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EU Funds Three Blue Growth Projects. Three projects under the H2020 priority “Blue Growth: unlocking the potential of seas and oceans” will receive nearly €14.5 million of EU funding to develop tools for the exploration of the underwater world, as well as to advance the Blue Growth economy. BRIDGES, a four-year-long project bringing together research partners from nine countries, will improve the European underwater glider SeaExplorer to adapt it to more diverse operations in deeper water. The glider, a rocket-shaped vehicle, navigates autonomously in the ocean to collect a variety of data and report back to a ground station. The project team will use nearly €8 million of EU funding to increase the glider’s sensing capacity and pilot its use in environmental monitoring, the oil and gas industry, and the deep-sea mining industry. DexROV will receive more than €4.5 million of EU funding to develop a robot for underwater operations in various industries, such as oil extraction. The project team, from six countries, will improve available technologies to allow manning the robot from an onshore location at a great distance. The robot will be tested in a real-time simulation and then tried in real-world conditions. MARIBE, a nearly €2 million project, will be devoted to identifying the most promising business models in the Blue Growth economy (e.g., offshore wind, deep-sea mining, aquaculture, offshore logistics) and their possible combinations. The project team will also come up with toolkits and guidelines for stakeholders and the investment community.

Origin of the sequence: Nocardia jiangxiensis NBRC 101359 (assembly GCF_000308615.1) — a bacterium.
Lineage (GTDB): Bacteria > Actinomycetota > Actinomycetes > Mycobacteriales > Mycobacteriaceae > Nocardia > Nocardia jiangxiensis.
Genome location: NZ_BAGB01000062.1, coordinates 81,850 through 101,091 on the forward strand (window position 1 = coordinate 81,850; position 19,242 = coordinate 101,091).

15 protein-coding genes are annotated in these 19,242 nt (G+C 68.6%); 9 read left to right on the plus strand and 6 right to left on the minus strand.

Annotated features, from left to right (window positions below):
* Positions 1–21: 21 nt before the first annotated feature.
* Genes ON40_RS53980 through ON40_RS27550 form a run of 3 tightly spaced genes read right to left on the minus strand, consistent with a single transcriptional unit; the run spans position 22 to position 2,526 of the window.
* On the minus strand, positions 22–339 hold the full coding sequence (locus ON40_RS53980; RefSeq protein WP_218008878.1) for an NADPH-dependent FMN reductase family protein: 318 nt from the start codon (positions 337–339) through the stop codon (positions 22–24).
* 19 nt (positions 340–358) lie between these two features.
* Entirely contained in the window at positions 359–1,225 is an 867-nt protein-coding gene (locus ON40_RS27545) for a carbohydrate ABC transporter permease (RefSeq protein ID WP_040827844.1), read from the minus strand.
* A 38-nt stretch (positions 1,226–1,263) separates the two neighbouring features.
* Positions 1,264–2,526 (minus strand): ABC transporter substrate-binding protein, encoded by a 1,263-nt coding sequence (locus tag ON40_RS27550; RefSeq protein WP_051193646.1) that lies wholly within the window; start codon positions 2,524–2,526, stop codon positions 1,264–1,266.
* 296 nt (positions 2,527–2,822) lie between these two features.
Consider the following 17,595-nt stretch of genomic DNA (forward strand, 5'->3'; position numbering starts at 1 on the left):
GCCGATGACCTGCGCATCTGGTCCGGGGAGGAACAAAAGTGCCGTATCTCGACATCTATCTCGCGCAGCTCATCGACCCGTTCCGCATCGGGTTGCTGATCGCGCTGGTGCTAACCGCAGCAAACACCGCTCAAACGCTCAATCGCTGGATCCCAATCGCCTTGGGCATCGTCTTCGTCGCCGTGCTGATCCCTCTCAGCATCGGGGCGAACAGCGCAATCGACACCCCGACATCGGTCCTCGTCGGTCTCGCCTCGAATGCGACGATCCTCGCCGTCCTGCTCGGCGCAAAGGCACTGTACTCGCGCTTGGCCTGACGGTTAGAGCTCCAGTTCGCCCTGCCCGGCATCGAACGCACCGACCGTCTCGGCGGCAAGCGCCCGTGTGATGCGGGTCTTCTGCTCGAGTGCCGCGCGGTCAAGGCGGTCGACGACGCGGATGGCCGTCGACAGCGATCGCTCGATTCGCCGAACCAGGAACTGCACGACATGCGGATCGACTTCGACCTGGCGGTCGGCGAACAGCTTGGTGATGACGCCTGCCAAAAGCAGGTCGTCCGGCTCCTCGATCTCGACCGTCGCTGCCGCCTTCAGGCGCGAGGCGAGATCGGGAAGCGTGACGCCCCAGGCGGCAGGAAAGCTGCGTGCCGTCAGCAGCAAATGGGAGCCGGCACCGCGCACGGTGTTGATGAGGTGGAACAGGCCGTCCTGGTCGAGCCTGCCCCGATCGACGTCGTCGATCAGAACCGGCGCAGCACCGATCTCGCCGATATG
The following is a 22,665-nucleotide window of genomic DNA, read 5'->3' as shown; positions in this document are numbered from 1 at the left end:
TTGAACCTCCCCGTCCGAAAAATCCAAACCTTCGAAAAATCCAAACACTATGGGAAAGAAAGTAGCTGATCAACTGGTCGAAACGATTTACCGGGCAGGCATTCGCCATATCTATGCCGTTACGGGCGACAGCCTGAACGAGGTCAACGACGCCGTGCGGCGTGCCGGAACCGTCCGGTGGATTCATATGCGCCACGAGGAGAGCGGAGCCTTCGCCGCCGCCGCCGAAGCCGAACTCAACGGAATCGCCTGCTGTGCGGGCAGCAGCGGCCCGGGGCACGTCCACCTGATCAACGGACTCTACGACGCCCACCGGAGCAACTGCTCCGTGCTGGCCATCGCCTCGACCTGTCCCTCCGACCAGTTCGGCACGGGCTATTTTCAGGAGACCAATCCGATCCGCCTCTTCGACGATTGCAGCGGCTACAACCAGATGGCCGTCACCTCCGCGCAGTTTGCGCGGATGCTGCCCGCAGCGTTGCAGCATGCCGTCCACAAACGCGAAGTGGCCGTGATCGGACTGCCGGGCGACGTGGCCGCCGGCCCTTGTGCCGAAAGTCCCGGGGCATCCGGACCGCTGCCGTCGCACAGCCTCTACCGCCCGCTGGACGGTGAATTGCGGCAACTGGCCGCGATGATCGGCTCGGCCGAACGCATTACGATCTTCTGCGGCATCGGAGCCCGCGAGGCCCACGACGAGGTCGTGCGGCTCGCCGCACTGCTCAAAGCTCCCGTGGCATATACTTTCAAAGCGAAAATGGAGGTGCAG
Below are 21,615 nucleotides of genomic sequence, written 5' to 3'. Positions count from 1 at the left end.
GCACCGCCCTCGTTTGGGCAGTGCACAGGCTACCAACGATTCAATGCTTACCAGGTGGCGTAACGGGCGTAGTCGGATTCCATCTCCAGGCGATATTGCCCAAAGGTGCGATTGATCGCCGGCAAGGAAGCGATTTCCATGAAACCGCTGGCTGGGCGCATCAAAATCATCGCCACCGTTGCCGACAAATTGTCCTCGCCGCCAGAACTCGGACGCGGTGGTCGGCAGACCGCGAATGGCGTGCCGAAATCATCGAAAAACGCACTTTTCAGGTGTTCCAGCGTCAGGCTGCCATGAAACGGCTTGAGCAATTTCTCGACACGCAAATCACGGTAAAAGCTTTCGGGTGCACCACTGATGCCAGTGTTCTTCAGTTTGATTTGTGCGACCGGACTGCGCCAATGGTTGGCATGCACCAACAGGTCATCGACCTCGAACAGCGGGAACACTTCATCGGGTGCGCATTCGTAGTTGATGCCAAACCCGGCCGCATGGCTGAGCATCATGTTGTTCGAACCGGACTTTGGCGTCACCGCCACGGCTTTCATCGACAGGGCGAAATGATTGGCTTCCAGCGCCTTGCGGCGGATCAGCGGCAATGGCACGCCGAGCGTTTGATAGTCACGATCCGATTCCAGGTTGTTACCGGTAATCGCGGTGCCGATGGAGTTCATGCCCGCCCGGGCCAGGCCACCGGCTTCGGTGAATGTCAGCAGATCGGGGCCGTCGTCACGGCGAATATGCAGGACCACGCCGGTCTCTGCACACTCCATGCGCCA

Deep-Ocean Fungi Could Yield Next Wonder Drug. Deep below the seafloor live thriving fungi that could be the next penicillin-like wonder drug. Island University’s Dr. Brandi Kiel Reese is studying microbial life found in deep marine sediments and will travel to Germany to continue her research at the Max Planck Institute for Marine Microbiology. She will head to the institute in Bremen, Germany, this summer and again in 2016 to study samples collected from the South Pacific Gyre during an Integrated Ocean Drilling Program expedition. It is only recently that fungi were discovered to be thriving in deep-sea sediments—sometimes as deep as 127 meters below the seafloor. Of the at least eight groups identified in the samples, cultures of four of the fungi were grown successfully. These fungi may be able to break down elements, such as some specific forms of carbon, that other microscopic organisms are not capable of breaking down, making it into food for those other micro-organisms to thrive. Thus, these fungi provide an important food source for other micro-organisms important to the global carbon cycle. Some of the fungi under study belong to the genus Penicillium, the source of penicillin, an essential drug that seems to be losing its effectiveness. “This is adding a new family of potential drugs,” Reese said.